Dickleburgh Christmas tree festival to open
Tinsel, baubles, twinkling lights and the wafting scent of pine trees will fill a south Norfolk church in the run-up to Christmas.
For the seventh year, the 15th century Dickleburgh Church, near Diss, will be hosting one of Norfolk's largest charitable Christmas tree festivals.
Named 50 Christmas Trees in a Church, it will be full of festive trees decorated by local businesses and organisations, including schools, care homes, amateur dramatic societies and branches of the Royal British Legion.
The extravaganza, which attracted almost 3,000 visitors last year, will be officially opened today at 5pm by the Rt Rev Alan Winton, Bishop of Thetford. The festival will then run until 4pm on December 12.
The opening will also include a performance of Rwandan Christmas Carols by Illuminee Nganemariya and the Benefice Choir.
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Ms Nganemariya, who now lives in Norwich, is a survivor of the Rwandan genocide and wrote about her experiences in the book Miracle in Kigali. She has also decorated a Christmas tree for the event.
Organiser Rev Norman Steer said her story was a modern day miracle which should be remembered at this time of year.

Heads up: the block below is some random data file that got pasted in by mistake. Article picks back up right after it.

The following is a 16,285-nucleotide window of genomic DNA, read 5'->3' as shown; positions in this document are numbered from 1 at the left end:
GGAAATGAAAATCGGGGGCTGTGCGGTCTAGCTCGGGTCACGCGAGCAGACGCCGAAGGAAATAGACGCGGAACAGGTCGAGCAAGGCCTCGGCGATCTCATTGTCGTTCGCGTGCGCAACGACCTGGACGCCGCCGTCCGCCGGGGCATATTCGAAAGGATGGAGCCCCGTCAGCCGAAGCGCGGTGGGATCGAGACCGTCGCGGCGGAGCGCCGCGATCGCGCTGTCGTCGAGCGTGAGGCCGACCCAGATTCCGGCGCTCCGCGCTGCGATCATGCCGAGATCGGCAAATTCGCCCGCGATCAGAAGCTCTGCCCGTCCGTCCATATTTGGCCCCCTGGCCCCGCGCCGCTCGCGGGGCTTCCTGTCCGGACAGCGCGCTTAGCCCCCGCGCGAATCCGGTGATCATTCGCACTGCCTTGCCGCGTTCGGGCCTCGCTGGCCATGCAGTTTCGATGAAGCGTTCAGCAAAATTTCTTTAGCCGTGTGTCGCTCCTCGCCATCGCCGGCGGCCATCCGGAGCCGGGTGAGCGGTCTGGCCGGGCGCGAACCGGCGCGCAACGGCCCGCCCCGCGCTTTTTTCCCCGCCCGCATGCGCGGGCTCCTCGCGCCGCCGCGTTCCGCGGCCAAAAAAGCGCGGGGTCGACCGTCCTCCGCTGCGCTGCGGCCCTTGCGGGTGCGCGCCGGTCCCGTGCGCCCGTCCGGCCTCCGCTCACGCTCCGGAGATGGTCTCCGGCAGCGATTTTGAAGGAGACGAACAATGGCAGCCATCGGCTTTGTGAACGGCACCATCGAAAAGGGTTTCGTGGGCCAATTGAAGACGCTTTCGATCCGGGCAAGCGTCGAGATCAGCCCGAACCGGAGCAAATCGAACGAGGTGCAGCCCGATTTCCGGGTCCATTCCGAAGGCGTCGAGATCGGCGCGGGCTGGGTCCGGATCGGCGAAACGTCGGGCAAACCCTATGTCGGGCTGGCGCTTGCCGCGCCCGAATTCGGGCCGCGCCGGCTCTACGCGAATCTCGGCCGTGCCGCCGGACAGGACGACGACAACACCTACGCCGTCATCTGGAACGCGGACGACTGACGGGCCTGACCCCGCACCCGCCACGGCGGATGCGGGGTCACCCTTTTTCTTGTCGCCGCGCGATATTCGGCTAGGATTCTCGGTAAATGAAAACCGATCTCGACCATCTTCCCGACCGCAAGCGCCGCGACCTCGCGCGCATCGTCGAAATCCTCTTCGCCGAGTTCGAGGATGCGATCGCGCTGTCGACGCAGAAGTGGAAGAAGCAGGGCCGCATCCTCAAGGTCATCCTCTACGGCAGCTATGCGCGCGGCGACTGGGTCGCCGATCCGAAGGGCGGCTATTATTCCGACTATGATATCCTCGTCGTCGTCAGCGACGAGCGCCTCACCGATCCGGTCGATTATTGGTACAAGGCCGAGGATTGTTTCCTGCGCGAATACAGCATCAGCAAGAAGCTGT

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Mr Steer added: 'I'm quite excited. People who come along will not be disappointed. In this day and age where people are thinking about themselves, the people here are not. They are thinking about others. We talk about wanting a big community and here we have one. The community has come together and they are helping each other.'
The festival has a special theme this year based on the positioning of the planets and stars above Bethlehem on the night of the birth of Jesus.
When visitors walk down the nave and look up, they will see the ceiling lit up by stars with planets and angels hanging down.
They will also be treated to daily visits from Father Christmas, and light lunches and teas will be served in the adjacent Dickleburgh Church Rooms.
An all day breakfast will be on offer on December 11, as well as Sunday lunches on all Sundays.
Many of the participating organisations are hoping their festive entry will win over the visitors' vote for the best tree and be in the running for the Nick Arnull Plate given to the most innovative design.
Money raised by visitor admission fees is expected to raise hundreds of pounds for Connects & Co, a Norwich-based charity supporting young carers, and the parish churches that comprise the Benefice of Dickleburgh and the Pulhams, including Rushall, Starston, Thelveton, Shimpling and Frenze.
Entry costs �3.50 per adult, �3 per senior citizen or concession, �2.75 for pre-booked groups and children are free. The church will open daily from 10am to 7pm.
For more information, visit www.50christmastrees.com